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Proteomes 2016, 4(3), 24; doi:10.3390/proteomes4030024

Selecting Sample Preparation Workflows for Mass Spectrometry-Based Proteomic and Phosphoproteomic Analysis of Patient Samples with Acute Myeloid Leukemia

1
Department of Biomedicine, Faculty of Medicine and Dentistry, University of Bergen, Jonas Lies vei 91, N-5009 Bergen, Norway
2
Department of Clinical Science, Faculty of Medicine and Dentistry, University of Bergen, Jonas Lies vei 91, N-5009 Bergen, Norway
*
Author to whom correspondence should be addressed.
Academic Editors: Edwin Lasonder and Jacek R. Wisniewski
Received: 6 July 2016 / Revised: 9 August 2016 / Accepted: 12 August 2016 / Published: 22 August 2016
(This article belongs to the Special Issue Clinical Proteomics)
View Full-Text   |   Download PDF [527 KB, uploaded 22 August 2016]   |  

Abstract

Global mass spectrometry (MS)-based proteomic and phosphoproteomic studies of acute myeloid leukemia (AML) biomarkers represent a powerful strategy to identify and confirm proteins and their phosphorylated modifications that could be applied in diagnosis and prognosis, as a support for individual treatment regimens and selection of patients for bone marrow transplant. MS-based studies require optimal and reproducible workflows that allow a satisfactory coverage of the proteome and its modifications. Preparation of samples for global MS analysis is a crucial step and it usually requires method testing, tuning and optimization. Different proteomic workflows that have been used to prepare AML patient samples for global MS analysis usually include a standard protein in-solution digestion procedure with a urea-based lysis buffer. The enrichment of phosphopeptides from AML patient samples has previously been carried out either with immobilized metal affinity chromatography (IMAC) or metal oxide affinity chromatography (MOAC). We have recently tested several methods of sample preparation for MS analysis of the AML proteome and phosphoproteome and introduced filter-aided sample preparation (FASP) as a superior methodology for the sensitive and reproducible generation of peptides from patient samples. FASP-prepared peptides can be further fractionated or IMAC-enriched for proteome or phosphoproteome analyses. Herein, we will review both in-solution and FASP-based sample preparation workflows and encourage the use of the latter for the highest protein and phosphorylation coverage and reproducibility. View Full-Text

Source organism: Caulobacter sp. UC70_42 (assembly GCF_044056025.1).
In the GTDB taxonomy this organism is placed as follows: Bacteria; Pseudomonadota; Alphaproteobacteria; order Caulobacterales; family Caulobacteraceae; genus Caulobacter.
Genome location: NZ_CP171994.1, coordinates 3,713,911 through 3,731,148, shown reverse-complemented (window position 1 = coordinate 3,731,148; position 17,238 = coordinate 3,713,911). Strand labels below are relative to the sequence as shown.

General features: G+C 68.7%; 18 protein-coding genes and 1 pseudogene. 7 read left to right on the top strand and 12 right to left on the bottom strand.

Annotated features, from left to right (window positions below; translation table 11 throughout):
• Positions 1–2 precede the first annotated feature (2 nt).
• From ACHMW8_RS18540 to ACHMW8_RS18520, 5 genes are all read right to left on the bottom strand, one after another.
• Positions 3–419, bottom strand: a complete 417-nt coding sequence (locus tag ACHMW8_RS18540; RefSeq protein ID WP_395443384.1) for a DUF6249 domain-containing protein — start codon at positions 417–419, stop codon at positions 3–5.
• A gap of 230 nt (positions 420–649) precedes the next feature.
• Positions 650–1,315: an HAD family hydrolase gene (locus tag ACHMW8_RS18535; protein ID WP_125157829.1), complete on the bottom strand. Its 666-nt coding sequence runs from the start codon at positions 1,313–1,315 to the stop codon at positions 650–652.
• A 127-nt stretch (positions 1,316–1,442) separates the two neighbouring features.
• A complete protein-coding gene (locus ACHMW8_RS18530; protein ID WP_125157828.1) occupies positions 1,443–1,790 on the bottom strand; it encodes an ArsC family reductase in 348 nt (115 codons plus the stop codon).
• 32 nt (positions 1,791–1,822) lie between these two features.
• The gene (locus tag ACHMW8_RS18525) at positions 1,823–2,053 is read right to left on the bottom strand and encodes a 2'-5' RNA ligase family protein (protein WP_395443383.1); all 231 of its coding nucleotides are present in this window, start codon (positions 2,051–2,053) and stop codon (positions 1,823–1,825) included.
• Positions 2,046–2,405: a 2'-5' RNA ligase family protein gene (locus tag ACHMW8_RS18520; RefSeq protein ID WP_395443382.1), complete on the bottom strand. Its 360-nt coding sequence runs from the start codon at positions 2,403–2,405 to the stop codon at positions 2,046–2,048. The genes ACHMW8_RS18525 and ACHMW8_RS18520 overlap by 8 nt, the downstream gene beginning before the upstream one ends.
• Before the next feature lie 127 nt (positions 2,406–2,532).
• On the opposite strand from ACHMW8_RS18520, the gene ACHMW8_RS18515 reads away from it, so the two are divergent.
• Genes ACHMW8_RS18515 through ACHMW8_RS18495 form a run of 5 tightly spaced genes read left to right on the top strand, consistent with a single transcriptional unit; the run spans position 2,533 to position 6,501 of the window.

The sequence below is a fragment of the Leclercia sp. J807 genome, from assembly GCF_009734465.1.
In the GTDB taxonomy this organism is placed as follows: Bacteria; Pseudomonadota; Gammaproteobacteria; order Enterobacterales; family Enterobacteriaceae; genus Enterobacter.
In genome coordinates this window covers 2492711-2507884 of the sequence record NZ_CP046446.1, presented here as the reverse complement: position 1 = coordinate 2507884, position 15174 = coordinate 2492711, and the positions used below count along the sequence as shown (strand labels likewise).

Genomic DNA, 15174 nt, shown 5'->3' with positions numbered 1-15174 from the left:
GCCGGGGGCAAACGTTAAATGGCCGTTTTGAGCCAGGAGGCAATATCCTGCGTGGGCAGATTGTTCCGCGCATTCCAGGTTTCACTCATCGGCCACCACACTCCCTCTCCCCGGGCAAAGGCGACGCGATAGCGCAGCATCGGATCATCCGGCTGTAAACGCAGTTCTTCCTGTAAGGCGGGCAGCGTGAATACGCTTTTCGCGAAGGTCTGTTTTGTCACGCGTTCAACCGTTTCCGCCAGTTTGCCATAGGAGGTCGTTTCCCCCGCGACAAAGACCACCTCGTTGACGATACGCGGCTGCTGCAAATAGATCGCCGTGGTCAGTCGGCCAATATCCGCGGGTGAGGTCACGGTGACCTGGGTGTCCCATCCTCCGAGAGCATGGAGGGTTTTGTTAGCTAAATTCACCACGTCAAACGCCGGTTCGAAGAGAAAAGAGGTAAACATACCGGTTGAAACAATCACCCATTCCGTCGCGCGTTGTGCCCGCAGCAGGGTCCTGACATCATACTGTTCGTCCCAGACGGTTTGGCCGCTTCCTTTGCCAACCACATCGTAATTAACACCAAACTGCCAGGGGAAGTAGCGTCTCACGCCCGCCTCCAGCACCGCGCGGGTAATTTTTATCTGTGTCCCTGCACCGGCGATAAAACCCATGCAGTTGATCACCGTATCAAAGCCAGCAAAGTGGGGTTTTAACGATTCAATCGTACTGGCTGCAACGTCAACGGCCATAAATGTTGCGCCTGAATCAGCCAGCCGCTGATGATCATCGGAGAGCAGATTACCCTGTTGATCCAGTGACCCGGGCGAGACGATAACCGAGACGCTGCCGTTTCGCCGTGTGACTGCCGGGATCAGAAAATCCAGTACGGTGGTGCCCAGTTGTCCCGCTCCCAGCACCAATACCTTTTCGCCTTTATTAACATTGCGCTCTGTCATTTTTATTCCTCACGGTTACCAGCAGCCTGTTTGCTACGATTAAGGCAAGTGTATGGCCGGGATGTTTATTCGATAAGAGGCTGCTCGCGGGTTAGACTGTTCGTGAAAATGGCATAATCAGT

Keywords: acute myeloid leukemia; proteomics; phosphoproteomics; sample preparation; FASP; SILAC; mass spectrometry; IMAC; StageTip; biomarker acute myeloid leukemia; proteomics; phosphoproteomics; sample preparation; FASP; SILAC; mass spectrometry; IMAC; StageTip; biomarker
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MDPI and ACS Style

Hernandez-Valladares, M.; Aasebø, E.; Selheim, F.; Berven, F.S.; Bruserud, Ø. Selecting Sample Preparation Workflows for Mass Spectrometry-Based Proteomic and Phosphoproteomic Analysis of Patient Samples with Acute Myeloid Leukemia. Proteomes 2016, 4, 24.

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